2003 oklahoma’s mason bee ranch presentation pps

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Mason Bee Slideshow

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  • Welcome to National Women in Ag. Association’s First Annual Symposium. I hope you enjoy your time with us. If there is anything that I can do to assist you please let me know.
  • My name is Cathy Johnson. I am the proprietor (Queen Bee) of Oklahoma’s Mason Bee Ranch.
  • Our goal is to attract, increase population and sustain native mason bees (Osmia) as alternative pollinators for orchardists, back yard and other specialty crop producers here in Oklahoma. It is important to note that native bees have their own regions throughout the US. In order to sustain native bee populations, you need to provide plants that attract and bloom during their short life cycle.
  • See next page….
  • Honey bees were imported from Europe and are not native to North America.
  • The only evidence we have of the initial importation of honey bees to North America is a letter written December 5, 1621 by the Council of the Virginia Company in London and addressed to the Governor and Council in Virginia.It was only with the help of humans that the honey bees managed to cross the last geographic barrier – the Rocky Mountains. Some immigrants transported them overland while others shipped the honey bees around the horn of South America.  According to documentary evidence it took the honey bee more than 200 years to cross the continental United States.   
  • Birds are very important pollinators of wildflowers throughout the world. In the continental United States, hummingbirds are key in wildflower pollination.
  • The smallest species — and smallest bird in the world — is the bee hummingbird, which weighs approximately 1.6 grams. It's the size of, well, a bee.
  • This bird is so small that it is sometimes mistaken for an insect.
  • You can see just how tiny the bee hummingbird is. It is about 2 inches long. It is native to Cuba and the Isle of Youth. However, there have been sightings in other places, such as Florida Keys.
  • Flowering plants include vegetables, fruit and flowers
  • Beneficial pollinators are responsible for putting these foods on your table. Without these beneficial pollinators, we would have to hand pollinate every single flowering plant in order for it to reproduce.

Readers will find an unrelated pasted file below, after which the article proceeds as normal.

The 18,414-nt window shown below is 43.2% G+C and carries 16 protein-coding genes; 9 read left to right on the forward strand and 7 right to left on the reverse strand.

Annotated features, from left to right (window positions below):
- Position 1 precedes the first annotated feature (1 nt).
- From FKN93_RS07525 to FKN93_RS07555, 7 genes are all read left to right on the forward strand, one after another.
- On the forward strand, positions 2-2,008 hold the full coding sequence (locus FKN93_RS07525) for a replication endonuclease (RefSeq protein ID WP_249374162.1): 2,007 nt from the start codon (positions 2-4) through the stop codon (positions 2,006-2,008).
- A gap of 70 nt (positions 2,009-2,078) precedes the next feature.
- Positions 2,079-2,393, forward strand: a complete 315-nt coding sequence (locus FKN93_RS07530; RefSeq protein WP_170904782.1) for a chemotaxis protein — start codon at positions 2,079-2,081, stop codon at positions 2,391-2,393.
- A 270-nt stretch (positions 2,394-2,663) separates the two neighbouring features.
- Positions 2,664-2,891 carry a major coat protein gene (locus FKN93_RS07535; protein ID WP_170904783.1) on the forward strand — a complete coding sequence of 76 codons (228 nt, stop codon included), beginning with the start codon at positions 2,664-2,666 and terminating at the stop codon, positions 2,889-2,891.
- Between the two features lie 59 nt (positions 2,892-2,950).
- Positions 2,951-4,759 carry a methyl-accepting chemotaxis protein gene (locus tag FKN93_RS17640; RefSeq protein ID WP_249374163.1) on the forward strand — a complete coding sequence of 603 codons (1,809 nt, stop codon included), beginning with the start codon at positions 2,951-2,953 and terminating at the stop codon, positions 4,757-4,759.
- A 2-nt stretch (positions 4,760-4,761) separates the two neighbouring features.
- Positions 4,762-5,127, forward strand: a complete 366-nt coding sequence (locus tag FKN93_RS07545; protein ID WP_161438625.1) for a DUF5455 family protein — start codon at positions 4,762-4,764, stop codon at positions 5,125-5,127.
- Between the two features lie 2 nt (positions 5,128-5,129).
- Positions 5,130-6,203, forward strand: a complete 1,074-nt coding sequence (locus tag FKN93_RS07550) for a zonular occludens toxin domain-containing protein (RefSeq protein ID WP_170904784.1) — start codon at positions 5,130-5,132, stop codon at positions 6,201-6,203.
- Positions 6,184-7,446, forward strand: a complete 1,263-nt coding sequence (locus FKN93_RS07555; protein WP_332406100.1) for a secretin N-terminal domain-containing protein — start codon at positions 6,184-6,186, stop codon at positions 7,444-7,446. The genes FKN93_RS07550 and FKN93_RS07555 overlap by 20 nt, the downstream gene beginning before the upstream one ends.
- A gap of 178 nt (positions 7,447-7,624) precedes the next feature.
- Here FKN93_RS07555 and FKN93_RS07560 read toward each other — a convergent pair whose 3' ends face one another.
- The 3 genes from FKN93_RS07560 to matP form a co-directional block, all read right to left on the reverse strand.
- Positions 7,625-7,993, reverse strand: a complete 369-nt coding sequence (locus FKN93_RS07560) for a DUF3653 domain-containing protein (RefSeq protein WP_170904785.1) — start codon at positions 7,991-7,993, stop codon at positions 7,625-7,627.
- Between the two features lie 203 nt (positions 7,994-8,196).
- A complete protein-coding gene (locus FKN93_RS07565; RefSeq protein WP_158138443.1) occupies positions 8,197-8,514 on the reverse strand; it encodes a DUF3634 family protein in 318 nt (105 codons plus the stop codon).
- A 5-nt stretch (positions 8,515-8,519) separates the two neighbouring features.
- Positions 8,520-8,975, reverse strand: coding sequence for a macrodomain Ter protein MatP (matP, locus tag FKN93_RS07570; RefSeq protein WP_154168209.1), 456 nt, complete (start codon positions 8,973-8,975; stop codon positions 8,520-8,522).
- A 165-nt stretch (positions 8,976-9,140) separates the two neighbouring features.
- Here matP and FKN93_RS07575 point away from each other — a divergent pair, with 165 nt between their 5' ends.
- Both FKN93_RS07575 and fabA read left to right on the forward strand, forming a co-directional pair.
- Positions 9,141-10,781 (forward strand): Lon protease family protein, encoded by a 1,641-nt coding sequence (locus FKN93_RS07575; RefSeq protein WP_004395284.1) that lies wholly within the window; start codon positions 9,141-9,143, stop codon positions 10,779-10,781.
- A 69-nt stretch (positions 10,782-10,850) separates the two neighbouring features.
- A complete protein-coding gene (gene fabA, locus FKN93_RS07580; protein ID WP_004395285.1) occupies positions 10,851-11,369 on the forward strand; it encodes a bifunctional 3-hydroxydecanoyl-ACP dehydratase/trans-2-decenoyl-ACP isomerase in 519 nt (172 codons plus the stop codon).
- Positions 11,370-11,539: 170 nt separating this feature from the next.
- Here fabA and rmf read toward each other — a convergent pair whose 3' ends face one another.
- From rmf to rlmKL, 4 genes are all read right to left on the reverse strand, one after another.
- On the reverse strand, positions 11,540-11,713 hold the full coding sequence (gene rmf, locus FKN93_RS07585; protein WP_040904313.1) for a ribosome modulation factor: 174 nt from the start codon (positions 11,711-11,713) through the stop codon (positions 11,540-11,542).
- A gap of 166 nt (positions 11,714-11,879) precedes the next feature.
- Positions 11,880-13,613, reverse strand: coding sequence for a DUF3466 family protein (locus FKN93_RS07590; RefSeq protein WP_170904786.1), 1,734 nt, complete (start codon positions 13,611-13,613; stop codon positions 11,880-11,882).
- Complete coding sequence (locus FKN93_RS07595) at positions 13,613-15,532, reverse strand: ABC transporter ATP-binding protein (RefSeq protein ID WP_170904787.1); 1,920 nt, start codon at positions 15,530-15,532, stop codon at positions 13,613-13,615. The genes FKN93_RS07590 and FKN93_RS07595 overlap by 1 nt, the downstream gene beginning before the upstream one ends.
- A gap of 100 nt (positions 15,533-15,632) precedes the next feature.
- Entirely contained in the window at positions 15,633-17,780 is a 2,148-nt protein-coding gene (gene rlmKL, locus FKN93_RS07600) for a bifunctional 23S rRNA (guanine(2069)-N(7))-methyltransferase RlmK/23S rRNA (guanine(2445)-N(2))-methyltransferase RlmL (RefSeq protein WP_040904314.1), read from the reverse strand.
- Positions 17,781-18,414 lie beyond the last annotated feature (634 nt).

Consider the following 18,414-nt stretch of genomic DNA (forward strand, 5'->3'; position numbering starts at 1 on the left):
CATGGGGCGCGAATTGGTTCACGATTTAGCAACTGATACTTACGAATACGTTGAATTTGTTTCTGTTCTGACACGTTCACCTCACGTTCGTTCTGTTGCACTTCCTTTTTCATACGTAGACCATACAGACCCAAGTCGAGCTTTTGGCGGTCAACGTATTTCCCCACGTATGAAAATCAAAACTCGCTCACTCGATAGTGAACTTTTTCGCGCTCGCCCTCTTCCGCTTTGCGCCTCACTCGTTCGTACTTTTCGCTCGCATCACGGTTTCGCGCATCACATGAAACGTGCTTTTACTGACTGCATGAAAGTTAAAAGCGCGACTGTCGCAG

• I can’t make is any plainer than that. While there are other reasons for hand pollination, I am concerned only with lack of natural pollinators. You too should be concerned.
  • Colony collapse disorder (CCD) is a phenomenon in which worker bees from a beehive or European honey bee colony abruptly disappear. While such disappearances have occurred throughout the history of apiculture, the term colony collapse disorder was first applied to a drastic rise in the number of disappearances of Western honey bee colonies in North America in late 2006.[1] Colony collapse is economically significant because many agricultural crops worldwide are pollinated by bees.This phenomenon, which currently does not have a recognizable underlying cause, has been termed "Colony Collapse Disorder" (CCD). The main symptom of CCD is simply no or a low number of adult honey bees present but with a live queen and no dead honey bees in the hive. Often there is still honey in the hive, and immature bees (brood) are present.
  • Pesticides may be having negative effects on honey bees.A new parasite or pathogen may be attacking honey bees.A perfect storm of stresses may have weakened colonies leading to collapse.Still unsolved is what makes the bees fly off into the wild yonder at the point of death.
  • Because no clear cause for CCD has been established and demonstrated experimentally, a treatment for CCD is not currently possible. Many potential causes are currently being investigated.
  • Bee pollination is responsible for $15 billion in added crop value, particularly for specialty crops such as almonds and other nuts, berries, fruits, and vegetables. About one mouthful in three in YOUR diet directly or indirectly benefits from honey bee pollination.
  • This list is only a brief example and is intended to bring awareness of just how crucial pollination is for our cropsI purposely selected crops that demonstrate the variety of pollinators.
  • There are about 3,500 species of bees in North America, and over 20,000 bee species worldwide. Most species of bees are active as adults for only a few weeks annually. The rest of the year, they live in their nests as larvae, pupae and dormant adults. Their active periods coincide with the times during which their preferred floral hosts bloom.